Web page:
Archive: moms

How the Government Shutdown Affected Kids and Moms

Mom Trusted reports on how the government shutdown affected kids and moms here:


The government shutdown affected kids and moms as it blew through the country, shutting down federally funded programs left and right on the first of October. Many federally funded Head Start programs, which offer free preschool to kids under five, ran out of funding at the end of September. Those that couldn’t afford to stay open through other channels of income were forced to send preschoolers home indefinitely. Head Start programs in Florida, Alabama, Connecticut and Mississippi were among those forced to close, hitting 3,200 preschoolers by the day after the shutdown.


The government shutdown affected kids and moms of all ages, not just those in preschool. Programs labeled “non-essential” were the ones forced to close with the shutdown. Among the many hit was the WIC, the Special Supplement Nutrition Program for Women, Infants and Children. The WIC provides healthy food for low-income moms and moms-to-be with children under five years old.


Nearly nine million women and children participate in the program and receive an average monthly benefit of $45. By providing healthy food to children, the program hopes to cut medical costs in the future. For every $1 spent on WIC, the program will save over $4 in medical bills.


Many program workers and parents who depend on WIC argue that the program is the opposite of “non-essential.”



-“Shutdown threatens nutrition for mothers, children” CNN Money:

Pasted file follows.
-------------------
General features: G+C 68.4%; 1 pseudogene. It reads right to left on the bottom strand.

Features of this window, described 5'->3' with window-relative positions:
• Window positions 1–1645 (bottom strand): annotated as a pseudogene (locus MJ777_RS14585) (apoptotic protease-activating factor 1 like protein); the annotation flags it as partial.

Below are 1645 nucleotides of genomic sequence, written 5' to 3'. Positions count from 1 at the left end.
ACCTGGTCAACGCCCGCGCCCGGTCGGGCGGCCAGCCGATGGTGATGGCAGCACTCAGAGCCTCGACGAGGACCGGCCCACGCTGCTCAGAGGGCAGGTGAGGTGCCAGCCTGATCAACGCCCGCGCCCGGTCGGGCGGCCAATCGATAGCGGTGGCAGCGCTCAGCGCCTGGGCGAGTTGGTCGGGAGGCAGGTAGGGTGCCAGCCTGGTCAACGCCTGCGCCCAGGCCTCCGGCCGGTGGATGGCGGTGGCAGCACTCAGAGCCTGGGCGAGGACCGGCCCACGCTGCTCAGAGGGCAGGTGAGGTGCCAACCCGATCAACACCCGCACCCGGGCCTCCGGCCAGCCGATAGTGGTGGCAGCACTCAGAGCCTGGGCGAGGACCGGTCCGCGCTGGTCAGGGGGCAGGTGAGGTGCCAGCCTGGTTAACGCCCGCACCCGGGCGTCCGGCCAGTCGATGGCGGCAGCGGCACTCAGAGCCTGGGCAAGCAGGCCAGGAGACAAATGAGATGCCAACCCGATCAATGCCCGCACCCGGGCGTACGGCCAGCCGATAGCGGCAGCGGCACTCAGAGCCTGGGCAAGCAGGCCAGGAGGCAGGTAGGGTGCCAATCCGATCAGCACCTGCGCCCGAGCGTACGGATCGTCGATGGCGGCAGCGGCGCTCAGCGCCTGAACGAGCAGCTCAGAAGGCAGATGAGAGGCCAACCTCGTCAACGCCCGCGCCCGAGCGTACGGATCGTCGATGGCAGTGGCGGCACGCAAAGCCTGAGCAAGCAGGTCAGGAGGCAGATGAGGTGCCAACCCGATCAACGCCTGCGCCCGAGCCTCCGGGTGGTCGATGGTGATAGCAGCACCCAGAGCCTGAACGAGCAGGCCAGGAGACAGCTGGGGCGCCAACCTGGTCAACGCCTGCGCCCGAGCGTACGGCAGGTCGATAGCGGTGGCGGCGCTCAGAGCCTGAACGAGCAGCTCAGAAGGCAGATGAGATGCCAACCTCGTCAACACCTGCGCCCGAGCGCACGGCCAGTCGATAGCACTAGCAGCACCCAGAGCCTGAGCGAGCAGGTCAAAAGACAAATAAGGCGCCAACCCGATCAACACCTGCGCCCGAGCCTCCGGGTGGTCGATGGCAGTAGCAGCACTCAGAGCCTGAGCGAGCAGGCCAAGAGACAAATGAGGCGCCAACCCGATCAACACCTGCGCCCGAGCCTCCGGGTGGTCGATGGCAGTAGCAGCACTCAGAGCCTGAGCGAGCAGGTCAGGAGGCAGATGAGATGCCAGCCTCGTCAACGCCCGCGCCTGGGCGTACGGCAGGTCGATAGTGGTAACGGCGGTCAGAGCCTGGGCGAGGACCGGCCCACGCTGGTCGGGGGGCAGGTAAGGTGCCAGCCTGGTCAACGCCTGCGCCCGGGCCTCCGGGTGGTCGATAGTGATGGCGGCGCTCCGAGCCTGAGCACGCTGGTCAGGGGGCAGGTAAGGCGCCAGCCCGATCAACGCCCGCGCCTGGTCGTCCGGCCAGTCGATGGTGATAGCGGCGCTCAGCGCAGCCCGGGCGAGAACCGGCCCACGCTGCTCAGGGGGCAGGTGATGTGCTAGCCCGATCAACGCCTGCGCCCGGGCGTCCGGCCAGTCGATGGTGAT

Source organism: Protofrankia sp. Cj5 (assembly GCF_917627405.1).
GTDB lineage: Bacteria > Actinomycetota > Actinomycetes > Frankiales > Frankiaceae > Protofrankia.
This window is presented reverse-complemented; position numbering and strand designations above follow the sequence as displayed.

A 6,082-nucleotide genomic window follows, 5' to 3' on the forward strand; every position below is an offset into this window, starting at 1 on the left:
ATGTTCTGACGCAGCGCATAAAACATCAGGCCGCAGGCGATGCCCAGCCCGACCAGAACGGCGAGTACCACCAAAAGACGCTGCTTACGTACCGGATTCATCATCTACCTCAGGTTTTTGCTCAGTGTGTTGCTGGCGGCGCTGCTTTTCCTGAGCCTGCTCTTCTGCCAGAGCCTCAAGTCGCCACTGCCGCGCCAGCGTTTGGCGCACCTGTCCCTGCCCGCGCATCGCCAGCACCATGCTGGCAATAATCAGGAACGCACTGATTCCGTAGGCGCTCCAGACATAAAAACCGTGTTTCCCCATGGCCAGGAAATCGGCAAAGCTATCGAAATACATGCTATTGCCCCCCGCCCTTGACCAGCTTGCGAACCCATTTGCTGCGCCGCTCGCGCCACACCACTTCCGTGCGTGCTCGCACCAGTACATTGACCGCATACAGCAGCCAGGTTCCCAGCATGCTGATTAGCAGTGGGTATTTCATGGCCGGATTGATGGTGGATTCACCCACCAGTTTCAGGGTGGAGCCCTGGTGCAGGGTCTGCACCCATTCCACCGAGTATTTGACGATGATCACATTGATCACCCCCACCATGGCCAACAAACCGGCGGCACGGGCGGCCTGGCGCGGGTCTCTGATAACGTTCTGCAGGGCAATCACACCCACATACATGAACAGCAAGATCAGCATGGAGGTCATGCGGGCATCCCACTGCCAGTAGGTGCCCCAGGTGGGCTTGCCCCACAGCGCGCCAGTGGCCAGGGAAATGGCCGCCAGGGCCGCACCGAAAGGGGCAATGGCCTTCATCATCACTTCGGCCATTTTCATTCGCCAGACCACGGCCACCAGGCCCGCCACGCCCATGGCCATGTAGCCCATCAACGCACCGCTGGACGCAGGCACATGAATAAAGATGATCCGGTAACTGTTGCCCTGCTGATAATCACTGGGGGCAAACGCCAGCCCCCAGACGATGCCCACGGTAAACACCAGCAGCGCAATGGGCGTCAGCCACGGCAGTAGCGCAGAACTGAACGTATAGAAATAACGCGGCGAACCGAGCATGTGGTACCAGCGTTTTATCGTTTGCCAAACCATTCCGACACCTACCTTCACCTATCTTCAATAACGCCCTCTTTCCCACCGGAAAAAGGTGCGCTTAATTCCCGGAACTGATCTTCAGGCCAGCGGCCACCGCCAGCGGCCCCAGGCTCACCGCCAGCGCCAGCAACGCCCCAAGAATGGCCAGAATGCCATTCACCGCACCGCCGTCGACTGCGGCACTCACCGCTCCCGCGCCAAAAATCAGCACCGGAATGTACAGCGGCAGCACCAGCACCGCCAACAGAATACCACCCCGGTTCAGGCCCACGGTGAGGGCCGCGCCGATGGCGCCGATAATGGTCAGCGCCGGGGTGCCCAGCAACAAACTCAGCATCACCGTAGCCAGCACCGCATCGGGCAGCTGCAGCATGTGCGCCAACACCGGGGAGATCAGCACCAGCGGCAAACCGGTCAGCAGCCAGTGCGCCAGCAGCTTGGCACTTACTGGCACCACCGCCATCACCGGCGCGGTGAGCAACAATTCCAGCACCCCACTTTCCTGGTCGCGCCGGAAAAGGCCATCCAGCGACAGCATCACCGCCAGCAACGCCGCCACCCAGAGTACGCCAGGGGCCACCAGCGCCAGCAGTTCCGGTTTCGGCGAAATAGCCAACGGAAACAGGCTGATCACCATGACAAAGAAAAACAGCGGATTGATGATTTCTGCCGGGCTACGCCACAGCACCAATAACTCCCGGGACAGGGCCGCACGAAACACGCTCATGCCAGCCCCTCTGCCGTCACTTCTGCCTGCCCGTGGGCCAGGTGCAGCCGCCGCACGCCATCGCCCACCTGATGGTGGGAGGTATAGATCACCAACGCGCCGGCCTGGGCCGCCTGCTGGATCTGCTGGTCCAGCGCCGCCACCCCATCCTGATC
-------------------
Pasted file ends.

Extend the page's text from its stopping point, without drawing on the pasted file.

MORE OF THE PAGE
-“WIC support for moms, babies threatened during shutdown” CBS News:

-“Low-income moms and infants will see support disappear in a shutdown” Think Progress:

-Photo courtesy of adamr/

Best Books for Moms

Trust us, we know how important some down time is for busy moms. So after you tuck your little ones in at night, before you collapse in exhaustion, relax by reading a book. MomTrusted is here to help! We’ve scouted out the top 7 best books for moms:


Where’d You Go, Bernadette

By Maria Semple

This is the hilarious story of an agoraphobic woman who goes missing. Her best friend and daughter must hunt her down. This goofy read explores the strong bond of a mother and daughter.


No Biking in the House Without a Helmet

Melissa Fay Greene

Right before Melissa’s oldest of her four children headed off to college, she and her husband adopted five more. They took in four children from Ethiopia and one from Bulgaria. In No Biking in the House Without a Helmet, the author explains why and how they doubled their family size.



Tina Fey

As any fan of Saturday Night Live knows, Tina Fey will have you laughing out loud in no time. In Bossypants, Fey talks about being a mother. She touches on the funny parts of being a mom and the scary ones, making for an incredibly relatable book for any mom.


Cinderella Ate My Daughter

Peggy Orenstein

Peggy Orenstein explores what influences like Miley Cirus, the American Girl Dolls and Disney World are doing to young girls in today’s society. She argues that these influences are putting an unneeded emphasis on appearance and sexiness too young.


It is Well with My Soul

Ella Mae Cheeks

106 year-old Ella Mae Cheeks tells the story of her life in It is Well with My Soul. She reflects on watching W. E. B. Du Bois speak in the early 1920s and attending President Obama’s inauguration. Learn about how she lived a happy life for 106 years.



Catherine McKenzie

When Emma Tupper heads to Africa on vacation, she has no idea that an illness will strand her in a small village for six months. When she finally returns home, she finds that everyone thinks she died. Read as Emma struggles to reestablish her family and life, all the while discovering her true self.


Don’t Sweat the Small Stuff for Moms

Kristine Carlson